Bad Dog (Why live with a difficult animal?)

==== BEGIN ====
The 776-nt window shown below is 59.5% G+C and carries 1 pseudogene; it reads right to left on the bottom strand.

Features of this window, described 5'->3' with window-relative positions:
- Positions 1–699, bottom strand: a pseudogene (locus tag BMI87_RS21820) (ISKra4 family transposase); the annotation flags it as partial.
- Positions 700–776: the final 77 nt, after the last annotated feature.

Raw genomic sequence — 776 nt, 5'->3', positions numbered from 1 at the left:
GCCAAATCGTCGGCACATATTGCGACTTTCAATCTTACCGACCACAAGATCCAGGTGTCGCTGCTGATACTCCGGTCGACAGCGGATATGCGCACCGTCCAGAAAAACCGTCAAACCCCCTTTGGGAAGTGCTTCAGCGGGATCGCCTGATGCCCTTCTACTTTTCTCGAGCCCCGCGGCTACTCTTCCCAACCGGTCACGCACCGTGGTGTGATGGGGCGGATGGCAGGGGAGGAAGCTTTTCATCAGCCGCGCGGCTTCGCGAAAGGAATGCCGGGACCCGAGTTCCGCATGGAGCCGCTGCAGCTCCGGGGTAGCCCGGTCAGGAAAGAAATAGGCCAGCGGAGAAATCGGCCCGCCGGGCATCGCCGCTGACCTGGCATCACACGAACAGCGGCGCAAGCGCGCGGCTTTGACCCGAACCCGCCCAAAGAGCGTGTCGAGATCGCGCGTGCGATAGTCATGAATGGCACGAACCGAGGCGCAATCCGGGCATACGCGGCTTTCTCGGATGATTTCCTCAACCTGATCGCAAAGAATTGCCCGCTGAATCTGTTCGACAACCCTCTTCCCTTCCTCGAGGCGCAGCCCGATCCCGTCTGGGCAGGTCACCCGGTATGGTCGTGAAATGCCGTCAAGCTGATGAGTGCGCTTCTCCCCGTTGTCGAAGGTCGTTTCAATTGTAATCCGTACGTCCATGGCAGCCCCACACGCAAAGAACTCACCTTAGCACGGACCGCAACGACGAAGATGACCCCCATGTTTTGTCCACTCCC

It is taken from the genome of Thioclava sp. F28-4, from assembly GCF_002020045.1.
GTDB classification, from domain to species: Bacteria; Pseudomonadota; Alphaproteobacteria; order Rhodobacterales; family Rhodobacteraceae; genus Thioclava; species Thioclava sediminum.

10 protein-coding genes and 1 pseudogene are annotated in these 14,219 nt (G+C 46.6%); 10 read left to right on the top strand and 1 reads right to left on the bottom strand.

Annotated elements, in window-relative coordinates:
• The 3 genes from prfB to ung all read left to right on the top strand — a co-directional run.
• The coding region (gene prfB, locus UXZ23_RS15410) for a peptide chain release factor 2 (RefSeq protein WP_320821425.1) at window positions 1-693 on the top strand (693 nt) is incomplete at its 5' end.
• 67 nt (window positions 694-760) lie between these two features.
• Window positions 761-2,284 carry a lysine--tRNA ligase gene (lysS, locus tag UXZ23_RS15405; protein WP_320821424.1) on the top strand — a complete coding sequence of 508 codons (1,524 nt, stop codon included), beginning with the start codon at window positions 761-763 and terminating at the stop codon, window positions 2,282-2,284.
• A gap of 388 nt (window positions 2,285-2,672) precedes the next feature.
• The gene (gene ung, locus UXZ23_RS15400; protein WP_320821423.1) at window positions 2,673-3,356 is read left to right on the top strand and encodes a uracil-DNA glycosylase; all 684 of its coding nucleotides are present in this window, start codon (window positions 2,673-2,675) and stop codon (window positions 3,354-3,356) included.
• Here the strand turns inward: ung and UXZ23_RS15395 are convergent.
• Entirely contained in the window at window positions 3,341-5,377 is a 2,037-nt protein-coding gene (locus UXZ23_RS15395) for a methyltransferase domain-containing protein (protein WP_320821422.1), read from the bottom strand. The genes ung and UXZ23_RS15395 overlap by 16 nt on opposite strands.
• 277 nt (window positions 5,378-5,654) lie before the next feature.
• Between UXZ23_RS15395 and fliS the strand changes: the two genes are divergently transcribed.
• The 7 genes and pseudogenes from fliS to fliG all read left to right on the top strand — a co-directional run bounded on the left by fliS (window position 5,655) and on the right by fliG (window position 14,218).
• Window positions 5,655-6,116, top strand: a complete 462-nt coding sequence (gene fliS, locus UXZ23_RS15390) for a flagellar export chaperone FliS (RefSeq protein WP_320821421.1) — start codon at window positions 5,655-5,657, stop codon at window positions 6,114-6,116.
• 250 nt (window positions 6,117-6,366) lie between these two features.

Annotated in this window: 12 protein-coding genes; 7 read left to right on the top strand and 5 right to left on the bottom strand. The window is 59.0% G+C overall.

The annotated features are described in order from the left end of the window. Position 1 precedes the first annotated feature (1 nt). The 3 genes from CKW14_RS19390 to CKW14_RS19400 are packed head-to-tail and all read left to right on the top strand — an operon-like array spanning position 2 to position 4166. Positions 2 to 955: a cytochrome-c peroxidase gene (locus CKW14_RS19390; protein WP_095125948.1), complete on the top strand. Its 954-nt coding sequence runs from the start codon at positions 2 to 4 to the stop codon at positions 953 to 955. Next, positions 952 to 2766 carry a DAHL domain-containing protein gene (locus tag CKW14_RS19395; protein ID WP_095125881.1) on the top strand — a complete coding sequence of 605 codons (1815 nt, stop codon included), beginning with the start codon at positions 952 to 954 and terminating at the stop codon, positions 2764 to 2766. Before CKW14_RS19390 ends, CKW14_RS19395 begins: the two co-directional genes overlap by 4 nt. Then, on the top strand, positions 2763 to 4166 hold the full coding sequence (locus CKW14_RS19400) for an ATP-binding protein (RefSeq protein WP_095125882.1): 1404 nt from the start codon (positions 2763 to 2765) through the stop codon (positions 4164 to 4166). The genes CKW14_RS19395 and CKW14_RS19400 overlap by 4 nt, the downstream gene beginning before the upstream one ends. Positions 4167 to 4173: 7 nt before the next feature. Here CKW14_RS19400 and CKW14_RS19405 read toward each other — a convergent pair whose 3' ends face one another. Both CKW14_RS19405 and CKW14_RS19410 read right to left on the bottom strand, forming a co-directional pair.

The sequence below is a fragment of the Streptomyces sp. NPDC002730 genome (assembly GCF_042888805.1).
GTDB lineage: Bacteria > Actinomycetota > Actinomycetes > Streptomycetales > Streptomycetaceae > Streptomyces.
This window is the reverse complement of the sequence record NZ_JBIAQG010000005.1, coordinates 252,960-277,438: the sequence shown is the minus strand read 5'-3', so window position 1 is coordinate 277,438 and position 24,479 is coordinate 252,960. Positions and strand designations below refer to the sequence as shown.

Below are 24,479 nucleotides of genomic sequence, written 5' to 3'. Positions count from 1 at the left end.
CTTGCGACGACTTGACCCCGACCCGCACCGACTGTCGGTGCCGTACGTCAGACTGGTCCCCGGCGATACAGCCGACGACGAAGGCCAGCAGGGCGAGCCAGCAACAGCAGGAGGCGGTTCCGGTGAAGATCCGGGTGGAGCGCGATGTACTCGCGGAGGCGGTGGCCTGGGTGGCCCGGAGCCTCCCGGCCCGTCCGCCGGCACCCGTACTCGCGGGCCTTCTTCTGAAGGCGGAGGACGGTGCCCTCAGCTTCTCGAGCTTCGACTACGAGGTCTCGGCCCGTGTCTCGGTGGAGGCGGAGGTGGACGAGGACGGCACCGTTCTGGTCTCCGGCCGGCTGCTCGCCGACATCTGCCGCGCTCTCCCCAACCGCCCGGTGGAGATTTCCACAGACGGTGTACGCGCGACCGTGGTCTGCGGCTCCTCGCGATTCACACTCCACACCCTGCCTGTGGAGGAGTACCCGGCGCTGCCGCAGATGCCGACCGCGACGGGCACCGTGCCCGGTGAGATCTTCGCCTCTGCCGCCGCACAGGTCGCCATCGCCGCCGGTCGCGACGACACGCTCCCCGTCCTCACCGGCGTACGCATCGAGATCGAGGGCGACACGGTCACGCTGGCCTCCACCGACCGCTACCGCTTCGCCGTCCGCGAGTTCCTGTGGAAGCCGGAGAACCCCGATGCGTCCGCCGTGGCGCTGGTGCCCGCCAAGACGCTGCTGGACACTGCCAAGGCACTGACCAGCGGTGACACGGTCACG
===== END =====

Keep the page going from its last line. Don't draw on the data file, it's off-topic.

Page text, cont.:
The first time Jack came to live with me was in July. He’d caused trouble at another foster home and been kicked out. A few days in, my boyfriend explained that I could choose to share my home with him or with a dog but not both, so the next day I walked Jack up the road and handed his leash over to a girl who lived in Gramercy. I became sour about it. I didn’t see why my boyfriend couldn’t tolerate living with a dog. Our relationship faltered, then disintegrated, so when, in September, the head of the rescue called to ask whether I could take Jack on once again, I was living alone. An hour after the call, I was in front of my apartment building, watching for a taxi. It stopped at the lights, and Jack was handed out of the back-seat window, held around his chest, so that his hind legs dangled and hit the window frame. As cars behind started honking, a garbage bag followed, hitting the sidewalk as the car took off. Back inside, I emptied the bag onto the floor to find toys and bedding that I’d bought for him months earlier. Jack ran the length of the apartment—tail wagging, the buckle on his harness clacking—and then jumped into my bed, dug at the covers, and went to sleep.

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